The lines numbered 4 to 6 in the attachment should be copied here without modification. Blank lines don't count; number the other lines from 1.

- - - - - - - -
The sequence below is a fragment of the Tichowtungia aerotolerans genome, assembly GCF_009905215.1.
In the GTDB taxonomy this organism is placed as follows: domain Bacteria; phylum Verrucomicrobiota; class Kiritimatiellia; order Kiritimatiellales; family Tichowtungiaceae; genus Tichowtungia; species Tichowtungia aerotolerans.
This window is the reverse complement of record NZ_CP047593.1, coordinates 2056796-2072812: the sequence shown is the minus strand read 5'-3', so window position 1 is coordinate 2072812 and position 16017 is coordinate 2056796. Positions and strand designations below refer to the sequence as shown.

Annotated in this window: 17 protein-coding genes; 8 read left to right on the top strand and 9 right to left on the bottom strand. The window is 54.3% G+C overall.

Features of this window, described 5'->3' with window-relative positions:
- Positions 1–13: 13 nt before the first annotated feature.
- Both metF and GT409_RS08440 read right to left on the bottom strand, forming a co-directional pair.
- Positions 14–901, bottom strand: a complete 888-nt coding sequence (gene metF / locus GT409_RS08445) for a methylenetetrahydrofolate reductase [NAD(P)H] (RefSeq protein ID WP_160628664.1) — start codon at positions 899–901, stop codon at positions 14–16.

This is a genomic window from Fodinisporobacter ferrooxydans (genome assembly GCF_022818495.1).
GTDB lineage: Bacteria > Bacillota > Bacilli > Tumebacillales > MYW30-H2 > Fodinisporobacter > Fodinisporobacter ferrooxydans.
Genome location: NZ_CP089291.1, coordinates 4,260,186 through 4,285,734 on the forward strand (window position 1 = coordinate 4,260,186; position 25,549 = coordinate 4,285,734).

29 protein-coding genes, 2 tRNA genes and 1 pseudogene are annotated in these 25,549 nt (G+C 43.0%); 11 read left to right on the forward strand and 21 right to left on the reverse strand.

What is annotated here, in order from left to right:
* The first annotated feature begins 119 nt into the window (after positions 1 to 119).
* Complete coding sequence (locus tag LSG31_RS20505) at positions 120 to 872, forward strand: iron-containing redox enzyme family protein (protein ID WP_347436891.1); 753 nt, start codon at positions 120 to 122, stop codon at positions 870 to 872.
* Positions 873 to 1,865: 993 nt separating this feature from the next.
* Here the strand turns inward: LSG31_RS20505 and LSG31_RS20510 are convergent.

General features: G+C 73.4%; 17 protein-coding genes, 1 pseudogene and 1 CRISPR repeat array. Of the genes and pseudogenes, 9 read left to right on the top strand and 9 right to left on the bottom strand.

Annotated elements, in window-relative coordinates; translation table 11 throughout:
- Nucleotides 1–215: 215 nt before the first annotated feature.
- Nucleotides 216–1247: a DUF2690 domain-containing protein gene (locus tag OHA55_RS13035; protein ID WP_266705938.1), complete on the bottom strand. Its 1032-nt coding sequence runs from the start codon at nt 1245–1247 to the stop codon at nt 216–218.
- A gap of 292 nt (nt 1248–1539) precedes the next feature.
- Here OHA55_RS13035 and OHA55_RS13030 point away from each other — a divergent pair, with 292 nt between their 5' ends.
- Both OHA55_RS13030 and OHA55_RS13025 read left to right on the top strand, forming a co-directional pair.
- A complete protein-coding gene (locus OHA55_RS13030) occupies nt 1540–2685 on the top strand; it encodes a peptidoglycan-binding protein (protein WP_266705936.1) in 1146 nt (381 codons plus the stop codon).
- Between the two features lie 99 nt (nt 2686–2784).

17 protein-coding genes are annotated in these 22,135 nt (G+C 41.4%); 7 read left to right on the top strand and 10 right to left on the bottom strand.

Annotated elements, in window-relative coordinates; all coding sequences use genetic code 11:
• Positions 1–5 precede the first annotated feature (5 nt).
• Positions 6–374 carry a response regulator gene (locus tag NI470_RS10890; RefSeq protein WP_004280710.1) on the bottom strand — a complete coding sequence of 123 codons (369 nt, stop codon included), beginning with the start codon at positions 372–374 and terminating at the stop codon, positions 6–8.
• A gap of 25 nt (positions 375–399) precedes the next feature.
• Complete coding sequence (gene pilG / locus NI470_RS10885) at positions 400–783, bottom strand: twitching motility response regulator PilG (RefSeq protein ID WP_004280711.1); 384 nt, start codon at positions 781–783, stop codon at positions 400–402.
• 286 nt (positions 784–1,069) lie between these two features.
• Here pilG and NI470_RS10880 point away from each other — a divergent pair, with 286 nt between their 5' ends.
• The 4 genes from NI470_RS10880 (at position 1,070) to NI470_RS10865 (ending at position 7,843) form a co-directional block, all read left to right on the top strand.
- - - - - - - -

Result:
Annotated in this window: 17 protein-coding genes; 8 read left to right on the top strand and 9 right to left on the bottom strand. The window is 54.3% G+C overall.

Features of this window, described 5'->3' with window-relative positions:
- Positions 1–13: 13 nt before the first annotated feature.